The Week That Was
Dec. 4, 2004








2. Fairness Gets Cold Shoulder From Media

Investor's Business Daily, Nov 23, 2004

For several years, the news media have been warning us of the impending doom of global warming. Well, they almost got it right.

Forget their reports that blame everything from hot weather to cold weather on global warming. The impending doom lurking just around the corner is the Kyoto Protocol -- and Russia's decision to go along with this nonsense will make it a reality for a good bit of the globe.

The U.S. is already under pressure to join in despite the potential price tag of more than $400 billion each year.

The treaty gives industrialized nations just eight years to cut their emissions of six key greenhouse gases. If the U.S. had gone along, we would have been required to cut emissions 7% below 1990 levels -- nearly 20% below current estimates.

Think about that for just a second: Imagine cutting emissions 20% in just eight years. The U.S. Energy Department estimates that this treaty could cost between $225 billion to more than $400 billion annually -- equal to every penny earned by more than 5.3 million U.S. households. It could also put between 1.1 million to 4.9 million Americans out of work.

Of course, you might not know any of this if you relied on the major media to tell you.

A new study by the Media Research Center's Free Market Project looked at how all five major news-shows -- the three broadcast channels as well Fox News and CNN -- had handled the issues involving climate change. The study tracked the shows from Jan. 21, 2001, the beginning of the Bush presidency, through September 30, 2004.

We found most network news-shows hardly even admit there's a scientific debate on global warming. They only did so in 12 stories, or 9% of the time.

Sad to say, they aren't following the news. Russia's government moved ahead on Kyoto despite objections of its own Academy of Sciences that the treaty is faulty. Network news-shows paid no attention. Instead, they repeated the claim that global warming is a given or that mankind is to blame for this "problem" or both 55% of the time (77 stories). That's roughly six times more often than they even admitted there might be some scientific objection.

NBC was the worst of all five networks studied. It took this pro-Kyoto view in 30 of its stories (64%). It also had the lowest percentage of opposition to this view -- only three stories (6%). That's a ratio of 10 to 1.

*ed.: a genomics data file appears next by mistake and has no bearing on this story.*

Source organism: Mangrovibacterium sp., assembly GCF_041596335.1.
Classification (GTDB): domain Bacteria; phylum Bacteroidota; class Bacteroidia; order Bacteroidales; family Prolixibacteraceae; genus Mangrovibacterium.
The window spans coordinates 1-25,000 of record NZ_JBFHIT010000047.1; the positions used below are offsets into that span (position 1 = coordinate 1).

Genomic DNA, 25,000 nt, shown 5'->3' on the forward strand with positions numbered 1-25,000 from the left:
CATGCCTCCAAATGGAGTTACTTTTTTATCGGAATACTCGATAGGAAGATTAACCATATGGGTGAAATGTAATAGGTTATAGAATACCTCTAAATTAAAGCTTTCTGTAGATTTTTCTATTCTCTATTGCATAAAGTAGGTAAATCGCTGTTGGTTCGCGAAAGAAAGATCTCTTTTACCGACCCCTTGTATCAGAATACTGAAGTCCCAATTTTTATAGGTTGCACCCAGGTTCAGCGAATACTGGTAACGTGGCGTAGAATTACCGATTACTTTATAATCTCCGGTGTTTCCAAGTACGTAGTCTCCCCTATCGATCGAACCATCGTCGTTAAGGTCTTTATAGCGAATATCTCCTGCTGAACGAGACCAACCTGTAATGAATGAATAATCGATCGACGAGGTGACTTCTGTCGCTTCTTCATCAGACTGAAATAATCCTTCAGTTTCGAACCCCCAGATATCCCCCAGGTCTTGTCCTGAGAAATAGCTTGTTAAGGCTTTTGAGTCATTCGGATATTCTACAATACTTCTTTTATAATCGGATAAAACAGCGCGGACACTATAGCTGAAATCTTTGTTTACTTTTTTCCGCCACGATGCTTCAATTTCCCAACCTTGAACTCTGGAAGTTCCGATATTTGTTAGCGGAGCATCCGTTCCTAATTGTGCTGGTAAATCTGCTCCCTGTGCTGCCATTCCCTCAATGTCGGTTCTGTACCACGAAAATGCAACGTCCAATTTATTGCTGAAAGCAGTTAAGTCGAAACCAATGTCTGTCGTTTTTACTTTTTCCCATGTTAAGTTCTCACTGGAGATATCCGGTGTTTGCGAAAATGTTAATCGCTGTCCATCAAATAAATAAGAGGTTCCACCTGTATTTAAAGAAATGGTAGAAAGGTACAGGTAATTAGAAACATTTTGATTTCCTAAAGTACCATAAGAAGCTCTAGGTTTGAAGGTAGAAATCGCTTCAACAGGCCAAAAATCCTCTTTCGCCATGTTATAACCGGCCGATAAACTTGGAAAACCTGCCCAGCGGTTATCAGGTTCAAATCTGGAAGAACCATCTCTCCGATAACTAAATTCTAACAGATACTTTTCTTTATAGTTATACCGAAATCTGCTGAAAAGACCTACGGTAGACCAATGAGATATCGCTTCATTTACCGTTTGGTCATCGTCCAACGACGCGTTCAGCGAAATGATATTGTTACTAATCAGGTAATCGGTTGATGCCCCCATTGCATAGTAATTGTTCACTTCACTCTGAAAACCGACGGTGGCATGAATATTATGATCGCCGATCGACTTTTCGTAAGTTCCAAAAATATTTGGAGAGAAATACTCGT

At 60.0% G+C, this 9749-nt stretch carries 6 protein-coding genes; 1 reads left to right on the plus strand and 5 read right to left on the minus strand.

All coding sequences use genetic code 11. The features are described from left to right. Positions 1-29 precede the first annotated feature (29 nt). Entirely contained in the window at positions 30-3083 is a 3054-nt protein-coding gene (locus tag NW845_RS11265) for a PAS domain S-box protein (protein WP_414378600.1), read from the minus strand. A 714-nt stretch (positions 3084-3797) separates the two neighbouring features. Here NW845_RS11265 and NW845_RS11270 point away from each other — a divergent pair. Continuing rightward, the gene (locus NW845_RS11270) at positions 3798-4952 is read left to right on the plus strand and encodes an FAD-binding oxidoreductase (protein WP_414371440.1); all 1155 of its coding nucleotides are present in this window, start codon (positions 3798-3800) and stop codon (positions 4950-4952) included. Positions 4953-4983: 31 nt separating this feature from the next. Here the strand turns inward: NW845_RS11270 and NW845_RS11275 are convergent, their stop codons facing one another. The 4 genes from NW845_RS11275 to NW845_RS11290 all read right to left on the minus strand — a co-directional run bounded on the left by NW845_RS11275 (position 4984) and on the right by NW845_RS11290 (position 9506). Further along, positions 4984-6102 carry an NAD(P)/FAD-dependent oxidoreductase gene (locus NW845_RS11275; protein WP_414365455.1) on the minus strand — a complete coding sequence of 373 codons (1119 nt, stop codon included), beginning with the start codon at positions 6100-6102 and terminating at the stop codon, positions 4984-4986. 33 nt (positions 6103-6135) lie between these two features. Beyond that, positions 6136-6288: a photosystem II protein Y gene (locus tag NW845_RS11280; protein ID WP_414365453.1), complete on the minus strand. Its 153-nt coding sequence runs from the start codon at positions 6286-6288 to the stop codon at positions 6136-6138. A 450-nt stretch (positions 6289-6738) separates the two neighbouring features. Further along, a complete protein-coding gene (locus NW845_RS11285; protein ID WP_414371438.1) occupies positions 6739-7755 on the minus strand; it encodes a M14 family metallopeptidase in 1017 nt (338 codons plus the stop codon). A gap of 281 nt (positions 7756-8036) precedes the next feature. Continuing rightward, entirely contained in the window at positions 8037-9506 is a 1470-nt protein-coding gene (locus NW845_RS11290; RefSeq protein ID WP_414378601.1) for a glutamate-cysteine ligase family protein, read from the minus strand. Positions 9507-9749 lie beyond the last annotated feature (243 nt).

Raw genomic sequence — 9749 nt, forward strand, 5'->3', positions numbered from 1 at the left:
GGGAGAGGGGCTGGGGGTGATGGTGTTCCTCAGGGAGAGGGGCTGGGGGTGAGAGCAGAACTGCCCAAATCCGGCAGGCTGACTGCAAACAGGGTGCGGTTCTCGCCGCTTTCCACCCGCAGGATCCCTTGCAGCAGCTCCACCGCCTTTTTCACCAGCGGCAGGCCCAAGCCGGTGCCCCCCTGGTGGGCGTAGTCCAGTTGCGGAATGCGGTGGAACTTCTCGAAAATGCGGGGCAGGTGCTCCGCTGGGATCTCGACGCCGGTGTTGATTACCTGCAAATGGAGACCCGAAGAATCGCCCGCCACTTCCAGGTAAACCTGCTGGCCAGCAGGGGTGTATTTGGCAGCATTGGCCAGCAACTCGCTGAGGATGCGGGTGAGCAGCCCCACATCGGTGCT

Here is a fairly typical network comment -- from CBS Evening News reporter Jerry Bowen on August 29, 2002: "Whatever its cause, there is now abundant evidence that the Earth is having a heat wave."

That claim is open to debate. Satellite and weather balloon data indicate no warming is taking place at all. Since those two different measures disagree with ground temperature results, the data deserve more investigation, not more hot air.

The networks are only seeing one side of the debate because they are only asking the questions of liberal environmental groups. The Natural Resources Defense Council is interviewed often, but they are never described as a strongly anti-Bush organization even though that is exactly what they are. According to their own Web site, the Bush administration "threatens to do more damage to our environmental protections than any other in U.S. history."

No matter who was interviewed, the coverage focused on the impact of global warming. Stories blamed everything from floods to drought on climate change.

ABC blamed warming for "erratic" weather such as a Christmas Eve snowstorm in Buffalo of all places. Reporter Neal Karlinsky explained, "Scientists say there is a pattern here. The weather is becoming more erratic for one main reason, the Earth is getting warmer."

This virtually guarantees the networks are correct on the issue of global warming. If the weather gets warmer, they were right. If it gets colder, they can blame that on warming. And lastly, if the weather simply changes and produces snow in Buffalo on Christmas Eve, then they can say the weather is changeable.

What should be changeable is how the networks handle their global warming coverage. Only the Fox News Channel made a respectable showing in our study. The other four networks need to learn to balance their coverage of this important issue. Until then, network bias is like the weather -- something we all complain about but the networks seem unable to do anything to fix.
Herman Cain, former president and chairman of Godfather's Pizza, Inc., former Senate candidate in Georgia, and former CEO of the National Restaurant Association, is now national chairman of the Media Research Center's Free Market Project.

Dan Gainor is director of the Free Market Project (


3. Air Board's Greenhouse Rule: Raw Deal for Dealers
by Marlo Lewis, Jr.
in AutoExec Magazine, November 12, 2004

On Sept. 24, California's Air Resources Board (CARB) adopted a plan to regulate greenhouse gas (GHG) emissions from new cars and trucks starting in 2009. To sell cars in California, automakers will have to reduce fleet average GHG emissions by 22 percent in 2012 and 30 percent in 2016. CARB's rulemaking is a raw deal for auto dealers in California and any other state that mimics California's plan.